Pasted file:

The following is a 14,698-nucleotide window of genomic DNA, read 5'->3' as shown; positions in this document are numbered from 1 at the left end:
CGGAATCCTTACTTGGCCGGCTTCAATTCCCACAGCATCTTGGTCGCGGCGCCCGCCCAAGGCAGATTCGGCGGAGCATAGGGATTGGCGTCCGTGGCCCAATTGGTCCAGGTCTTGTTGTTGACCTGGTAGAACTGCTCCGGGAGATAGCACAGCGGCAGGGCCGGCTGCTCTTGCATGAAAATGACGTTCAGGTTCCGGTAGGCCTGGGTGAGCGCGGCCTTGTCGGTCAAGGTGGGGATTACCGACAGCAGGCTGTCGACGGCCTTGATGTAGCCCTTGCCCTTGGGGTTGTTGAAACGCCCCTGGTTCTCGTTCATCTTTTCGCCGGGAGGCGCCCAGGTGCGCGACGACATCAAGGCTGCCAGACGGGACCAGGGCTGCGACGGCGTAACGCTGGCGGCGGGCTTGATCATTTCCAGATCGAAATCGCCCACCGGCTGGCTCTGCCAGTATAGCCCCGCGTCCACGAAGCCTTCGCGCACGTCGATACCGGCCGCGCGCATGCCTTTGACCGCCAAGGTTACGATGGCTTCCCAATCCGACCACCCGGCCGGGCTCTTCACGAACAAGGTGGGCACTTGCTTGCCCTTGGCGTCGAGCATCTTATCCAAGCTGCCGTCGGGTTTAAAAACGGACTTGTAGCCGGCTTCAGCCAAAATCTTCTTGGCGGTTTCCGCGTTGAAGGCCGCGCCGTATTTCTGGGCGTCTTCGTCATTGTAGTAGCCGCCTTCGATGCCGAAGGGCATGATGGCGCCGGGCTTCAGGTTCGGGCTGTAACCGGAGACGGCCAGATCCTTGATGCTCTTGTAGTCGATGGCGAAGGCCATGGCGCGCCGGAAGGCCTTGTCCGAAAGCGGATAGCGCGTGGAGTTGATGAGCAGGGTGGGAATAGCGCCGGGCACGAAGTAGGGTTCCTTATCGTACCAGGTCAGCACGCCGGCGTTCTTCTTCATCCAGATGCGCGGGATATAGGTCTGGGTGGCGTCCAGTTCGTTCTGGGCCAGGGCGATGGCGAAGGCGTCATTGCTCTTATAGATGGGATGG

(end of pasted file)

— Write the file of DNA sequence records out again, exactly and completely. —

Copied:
The following is a 14,698-nucleotide window of genomic DNA, read 5'->3' as shown; positions in this document are numbered from 1 at the left end:
CGGAATCCTTACTTGGCCGGCTTCAATTCCCACAGCATCTTGGTCGCGGCGCCCGCCCAAGGCAGATTCGGCGGAGCATAGGGATTGGCGTCCGTGGCCCAATTGGTCCAGGTCTTGTTGTTGACCTGGTAGAACTGCTCCGGGAGATAGCACAGCGGCAGGGCCGGCTGCTCTTGCATGAAAATGACGTTCAGGTTCCGGTAGGCCTGGGTGAGCGCGGCCTTGTCGGTCAAGGTGGGGATTACCGACAGCAGGCTGTCGACGGCCTTGATGTAGCCCTTGCCCTTGGGGTTGTTGAAACGCCCCTGGTTCTCGTTCATCTTTTCGCCGGGAGGCGCCCAGGTGCGCGACGACATCAAGGCTGCCAGACGGGACCAGGGCTGCGACGGCGTAACGCTGGCGGCGGGCTTGATCATTTCCAGATCGAAATCGCCCACCGGCTGGCTCTGCCAGTATAGCCCCGCGTCCACGAAGCCTTCGCGCACGTCGATACCGGCCGCGCGCATGCCTTTGACCGCCAAGGTTACGATGGCTTCCCAATCCGACCACCCGGCCGGGCTCTTCACGAACAAGGTGGGCACTTGCTTGCCCTTGGCGTCGAGCATCTTATCCAAGCTGCCGTCGGGTTTAAAAACGGACTTGTAGCCGGCTTCAGCCAAAATCTTCTTGGCGGTTTCCGCGTTGAAGGCCGCGCCGTATTTCTGGGCGTCTTCGTCATTGTAGTAGCCGCCTTCGATGCCGAAGGGCATGATGGCGCCGGGCTTCAGGTTCGGGCTGTAACCGGAGACGGCCAGATCCTTGATGCTCTTGTAGTCGATGGCGAAGGCCATGGCGCGCCGGAAGGCCTTGTCCGAAAGCGGATAGCGCGTGGAGTTGATGAGCAGGGTGGGAATAGCGCCGGGCACGAAGTAGGGTTCCTTATCGTACCAGGTCAGCACGCCGGCGTTCTTCTTCATCCAGATGCGCGGGATATAGGTCTGGGTGGCGTCCAGTTCGTTCTGGGCCAGGGCGATGGCGAAGGCGTCATTGCTCTTATAGATGGGATGG